In the next section the report turns to applications, how to make and keep inventory of landscape areas. It is noted (15) that previously work has been done for the same purposes, but it is argued that something more granular, something more fine tuned is needed for this purpose. Oddly enough it is acknowledged (15) that judging landscapes by their natural and cultural features is tricky in Finland due to the overall homogeneity. It is stated that any shift is at best gradual, as I think one might guess when there aren’t any sharp features such as mountain ranges that acts as dividers. That is all acknowledged in the report, yet it is argued that a classification is possible, building on existing research in natural features (e.g. biogeography, geomorphology, hydrogeography), supplemented by the cultural features. It is worth noting that it is stated (15) in the report that urban landscapes were not addressed that much. Anyway, to sum it up, there is a clear emphasis on judging landscapes based on the natural features. Now, I think it’s worth objecting here, pointing out the problem of using visual observation of natural features to delineate areas. In a previous essay that focused on national parks, I referred to Mikhail Bakhtin (217) who points out in ‘The Dialogic Imagination: Four Essays’ that nature itself has been turned into landscape, no longer having any real or intrinsic connection to nature itself, that is if there ever was one for that matter. What are deemed as features of nature are likely tangled in what is deemed cultural. At least it makes me wonder how one goes on about to differentiate the natural features from the cultural features, especially when and where human activity has shaped those features, as Bakhtin suggests (217). Now, one could object that there are areas that are set as off limits to human use and development, to which one could then counter that as agreeing to do is also human action, there is never any area landscaped by humans. That agreement results in a desired outcome, for humans that is. As I pointed out in my previous essay, it would be odd, at least to me, that nature would somehow care if it is like this or like that, unless it’s understood as some omniscient superorganic entity which knows how much of it is unaffected by humans at any given moment. Later on it is pointed out that areas deemed of original nature are excluded in the report (46).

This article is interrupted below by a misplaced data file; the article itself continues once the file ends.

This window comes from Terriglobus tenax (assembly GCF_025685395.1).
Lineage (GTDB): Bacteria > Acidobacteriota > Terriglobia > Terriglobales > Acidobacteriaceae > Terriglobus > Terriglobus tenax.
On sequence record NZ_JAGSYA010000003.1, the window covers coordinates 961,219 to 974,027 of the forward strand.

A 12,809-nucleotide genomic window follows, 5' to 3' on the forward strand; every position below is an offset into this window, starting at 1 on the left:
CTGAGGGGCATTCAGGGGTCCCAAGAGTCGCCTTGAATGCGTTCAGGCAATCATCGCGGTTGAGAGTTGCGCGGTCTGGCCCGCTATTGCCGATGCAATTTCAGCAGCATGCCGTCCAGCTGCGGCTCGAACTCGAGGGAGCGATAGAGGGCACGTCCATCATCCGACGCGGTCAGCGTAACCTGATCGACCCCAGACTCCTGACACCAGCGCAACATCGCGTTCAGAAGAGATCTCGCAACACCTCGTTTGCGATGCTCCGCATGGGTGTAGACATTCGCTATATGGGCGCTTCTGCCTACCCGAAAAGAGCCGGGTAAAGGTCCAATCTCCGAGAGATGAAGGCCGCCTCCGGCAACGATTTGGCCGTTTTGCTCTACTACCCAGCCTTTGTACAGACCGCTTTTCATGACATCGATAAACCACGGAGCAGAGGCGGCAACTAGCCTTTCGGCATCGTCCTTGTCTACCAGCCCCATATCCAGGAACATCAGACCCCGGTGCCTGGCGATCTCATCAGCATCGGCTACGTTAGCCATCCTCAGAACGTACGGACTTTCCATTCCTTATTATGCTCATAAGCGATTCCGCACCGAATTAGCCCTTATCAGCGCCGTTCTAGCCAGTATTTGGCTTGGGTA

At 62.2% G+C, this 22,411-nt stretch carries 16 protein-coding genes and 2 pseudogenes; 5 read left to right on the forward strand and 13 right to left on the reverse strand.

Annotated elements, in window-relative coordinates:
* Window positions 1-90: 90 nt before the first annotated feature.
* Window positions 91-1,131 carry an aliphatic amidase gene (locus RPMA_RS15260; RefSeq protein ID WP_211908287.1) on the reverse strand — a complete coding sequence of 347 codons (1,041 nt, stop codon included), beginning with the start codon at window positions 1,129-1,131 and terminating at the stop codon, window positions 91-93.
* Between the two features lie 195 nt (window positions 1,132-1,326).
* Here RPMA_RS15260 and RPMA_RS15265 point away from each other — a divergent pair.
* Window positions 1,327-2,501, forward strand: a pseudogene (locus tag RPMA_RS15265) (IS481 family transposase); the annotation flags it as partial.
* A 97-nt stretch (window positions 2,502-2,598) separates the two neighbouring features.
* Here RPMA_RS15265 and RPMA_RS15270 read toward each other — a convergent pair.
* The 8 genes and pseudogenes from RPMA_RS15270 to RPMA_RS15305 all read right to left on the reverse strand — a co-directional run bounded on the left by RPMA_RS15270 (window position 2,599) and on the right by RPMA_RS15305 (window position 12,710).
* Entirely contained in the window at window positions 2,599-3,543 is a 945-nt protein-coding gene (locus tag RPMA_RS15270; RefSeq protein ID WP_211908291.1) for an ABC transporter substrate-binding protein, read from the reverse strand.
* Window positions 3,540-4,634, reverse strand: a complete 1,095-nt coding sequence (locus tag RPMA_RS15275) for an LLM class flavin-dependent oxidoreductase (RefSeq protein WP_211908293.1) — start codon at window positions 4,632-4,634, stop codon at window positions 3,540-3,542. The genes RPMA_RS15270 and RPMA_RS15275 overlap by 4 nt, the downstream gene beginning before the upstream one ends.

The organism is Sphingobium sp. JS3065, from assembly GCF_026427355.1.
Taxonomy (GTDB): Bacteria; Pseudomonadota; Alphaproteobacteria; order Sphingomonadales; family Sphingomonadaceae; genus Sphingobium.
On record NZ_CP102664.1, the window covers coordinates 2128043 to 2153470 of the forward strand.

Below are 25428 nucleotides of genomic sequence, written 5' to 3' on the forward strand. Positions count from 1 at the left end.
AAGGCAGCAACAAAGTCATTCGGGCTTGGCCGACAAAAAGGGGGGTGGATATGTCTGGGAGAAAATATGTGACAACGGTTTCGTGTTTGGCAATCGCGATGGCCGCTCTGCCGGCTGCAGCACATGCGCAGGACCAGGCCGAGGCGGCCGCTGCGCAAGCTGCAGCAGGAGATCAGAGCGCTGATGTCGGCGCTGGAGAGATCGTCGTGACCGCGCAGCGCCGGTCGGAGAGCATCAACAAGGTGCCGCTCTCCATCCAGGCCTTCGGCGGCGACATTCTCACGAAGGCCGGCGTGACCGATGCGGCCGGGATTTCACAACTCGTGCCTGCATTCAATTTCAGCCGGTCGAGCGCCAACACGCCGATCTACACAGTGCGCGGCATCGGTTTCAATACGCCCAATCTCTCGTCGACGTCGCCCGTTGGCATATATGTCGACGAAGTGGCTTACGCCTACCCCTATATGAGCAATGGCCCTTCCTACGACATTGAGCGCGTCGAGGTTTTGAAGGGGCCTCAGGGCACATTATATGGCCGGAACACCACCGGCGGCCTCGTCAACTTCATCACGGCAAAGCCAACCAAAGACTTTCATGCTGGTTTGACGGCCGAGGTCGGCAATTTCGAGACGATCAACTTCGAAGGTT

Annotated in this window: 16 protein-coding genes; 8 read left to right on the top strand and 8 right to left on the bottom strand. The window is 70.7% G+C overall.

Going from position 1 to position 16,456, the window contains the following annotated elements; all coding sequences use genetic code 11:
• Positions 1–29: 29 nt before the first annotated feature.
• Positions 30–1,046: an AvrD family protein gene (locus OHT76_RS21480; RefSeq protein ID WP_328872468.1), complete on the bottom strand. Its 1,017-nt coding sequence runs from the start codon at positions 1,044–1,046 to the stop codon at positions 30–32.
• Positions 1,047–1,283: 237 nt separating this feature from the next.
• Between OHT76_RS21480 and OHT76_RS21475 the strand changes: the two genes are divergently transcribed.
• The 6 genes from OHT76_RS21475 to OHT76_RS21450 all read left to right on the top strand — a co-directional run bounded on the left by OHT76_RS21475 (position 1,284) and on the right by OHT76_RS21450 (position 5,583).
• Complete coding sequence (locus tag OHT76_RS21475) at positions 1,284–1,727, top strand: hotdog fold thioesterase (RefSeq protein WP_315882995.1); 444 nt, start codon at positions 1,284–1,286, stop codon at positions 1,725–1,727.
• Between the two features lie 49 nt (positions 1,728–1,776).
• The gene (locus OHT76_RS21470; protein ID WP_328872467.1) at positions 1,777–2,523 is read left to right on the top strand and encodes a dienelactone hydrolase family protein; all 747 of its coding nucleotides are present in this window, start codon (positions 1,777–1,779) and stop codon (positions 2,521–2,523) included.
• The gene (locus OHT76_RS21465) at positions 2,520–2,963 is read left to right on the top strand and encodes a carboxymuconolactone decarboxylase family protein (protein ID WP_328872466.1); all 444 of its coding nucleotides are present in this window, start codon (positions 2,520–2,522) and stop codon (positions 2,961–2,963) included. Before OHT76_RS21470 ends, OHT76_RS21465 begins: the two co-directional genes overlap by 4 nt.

I see the rationale for basing the classification on certain large scale features that have developed at least largely independent of human activity, such as eskers that are understood as glacial sedimentary developments. Mountains are probably the easiest example to use, but as Finland doesn’t really have them, except the glorified hills in the northern parts, it’s not worth going there in the Finnish context. Rivers would be another example, but what will follow should suffice. Nevertheless, one can object to this. The issue that I can think of does not have to do with who did what or didn’t do in this case, but that it is assumed that the natural features are somehow permanent. The point is that not even mountains are permanent, as it is evident from the title of Doreen Massey’s article ‘Landscape as a Provocation: Reflections on Moving Mountains’. The report does, however, make note of this in the Finnish context. It is noted (33-35) that post-glacial rebound continuously shapes nature on the Ostrobothnian coast. Simply put, what now is considered an island might be considered a hill later on. Oddly enough, the report bases some of the classifications on that development. Certain landscape areas (18) are classified as consisting of land that once was seabed. Anyway, the report clearly makes note of the dynamics, yet it fails to make the connection, undercutting its own foundation.